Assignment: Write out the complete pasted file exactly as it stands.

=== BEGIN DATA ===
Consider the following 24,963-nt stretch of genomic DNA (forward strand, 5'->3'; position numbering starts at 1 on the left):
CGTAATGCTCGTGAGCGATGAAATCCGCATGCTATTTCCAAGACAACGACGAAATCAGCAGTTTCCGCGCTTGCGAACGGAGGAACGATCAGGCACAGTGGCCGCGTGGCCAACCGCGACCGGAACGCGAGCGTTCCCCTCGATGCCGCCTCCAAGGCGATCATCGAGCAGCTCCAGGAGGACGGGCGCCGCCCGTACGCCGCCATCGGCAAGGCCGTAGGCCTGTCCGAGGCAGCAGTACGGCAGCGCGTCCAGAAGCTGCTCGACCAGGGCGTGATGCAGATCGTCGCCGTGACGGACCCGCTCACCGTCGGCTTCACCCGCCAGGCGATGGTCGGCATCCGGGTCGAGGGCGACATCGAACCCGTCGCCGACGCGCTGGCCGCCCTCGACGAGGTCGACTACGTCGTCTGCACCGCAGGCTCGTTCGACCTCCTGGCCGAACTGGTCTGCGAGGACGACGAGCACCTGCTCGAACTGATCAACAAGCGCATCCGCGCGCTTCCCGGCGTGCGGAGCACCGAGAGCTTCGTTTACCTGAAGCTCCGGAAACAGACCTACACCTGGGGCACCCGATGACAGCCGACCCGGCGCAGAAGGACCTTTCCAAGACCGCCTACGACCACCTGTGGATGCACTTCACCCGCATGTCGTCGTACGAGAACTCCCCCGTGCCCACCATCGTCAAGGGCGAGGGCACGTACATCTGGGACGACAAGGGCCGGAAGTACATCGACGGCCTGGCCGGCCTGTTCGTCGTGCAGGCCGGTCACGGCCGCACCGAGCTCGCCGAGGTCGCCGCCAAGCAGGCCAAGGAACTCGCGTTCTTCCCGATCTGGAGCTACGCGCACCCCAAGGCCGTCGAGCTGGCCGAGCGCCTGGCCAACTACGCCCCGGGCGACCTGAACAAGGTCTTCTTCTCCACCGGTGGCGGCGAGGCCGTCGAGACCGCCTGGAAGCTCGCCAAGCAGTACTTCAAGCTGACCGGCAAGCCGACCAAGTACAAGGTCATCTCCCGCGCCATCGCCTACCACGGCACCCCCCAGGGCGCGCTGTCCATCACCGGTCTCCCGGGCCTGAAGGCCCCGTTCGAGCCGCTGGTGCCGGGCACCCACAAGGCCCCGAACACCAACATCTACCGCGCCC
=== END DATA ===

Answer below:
Consider the following 24,963-nt stretch of genomic DNA (forward strand, 5'->3'; position numbering starts at 1 on the left):
CGTAATGCTCGTGAGCGATGAAATCCGCATGCTATTTCCAAGACAACGACGAAATCAGCAGTTTCCGCGCTTGCGAACGGAGGAACGATCAGGCACAGTGGCCGCGTGGCCAACCGCGACCGGAACGCGAGCGTTCCCCTCGATGCCGCCTCCAAGGCGATCATCGAGCAGCTCCAGGAGGACGGGCGCCGCCCGTACGCCGCCATCGGCAAGGCCGTAGGCCTGTCCGAGGCAGCAGTACGGCAGCGCGTCCAGAAGCTGCTCGACCAGGGCGTGATGCAGATCGTCGCCGTGACGGACCCGCTCACCGTCGGCTTCACCCGCCAGGCGATGGTCGGCATCCGGGTCGAGGGCGACATCGAACCCGTCGCCGACGCGCTGGCCGCCCTCGACGAGGTCGACTACGTCGTCTGCACCGCAGGCTCGTTCGACCTCCTGGCCGAACTGGTCTGCGAGGACGACGAGCACCTGCTCGAACTGATCAACAAGCGCATCCGCGCGCTTCCCGGCGTGCGGAGCACCGAGAGCTTCGTTTACCTGAAGCTCCGGAAACAGACCTACACCTGGGGCACCCGATGACAGCCGACCCGGCGCAGAAGGACCTTTCCAAGACCGCCTACGACCACCTGTGGATGCACTTCACCCGCATGTCGTCGTACGAGAACTCCCCCGTGCCCACCATCGTCAAGGGCGAGGGCACGTACATCTGGGACGACAAGGGCCGGAAGTACATCGACGGCCTGGCCGGCCTGTTCGTCGTGCAGGCCGGTCACGGCCGCACCGAGCTCGCCGAGGTCGCCGCCAAGCAGGCCAAGGAACTCGCGTTCTTCCCGATCTGGAGCTACGCGCACCCCAAGGCCGTCGAGCTGGCCGAGCGCCTGGCCAACTACGCCCCGGGCGACCTGAACAAGGTCTTCTTCTCCACCGGTGGCGGCGAGGCCGTCGAGACCGCCTGGAAGCTCGCCAAGCAGTACTTCAAGCTGACCGGCAAGCCGACCAAGTACAAGGTCATCTCCCGCGCCATCGCCTACCACGGCACCCCCCAGGGCGCGCTGTCCATCACCGGTCTCCCGGGCCTGAAGGCCCCGTTCGAGCCGCTGGTGCCGGGCACCCACAAGGCCCCGAACACCAACATCTACCGCGCCC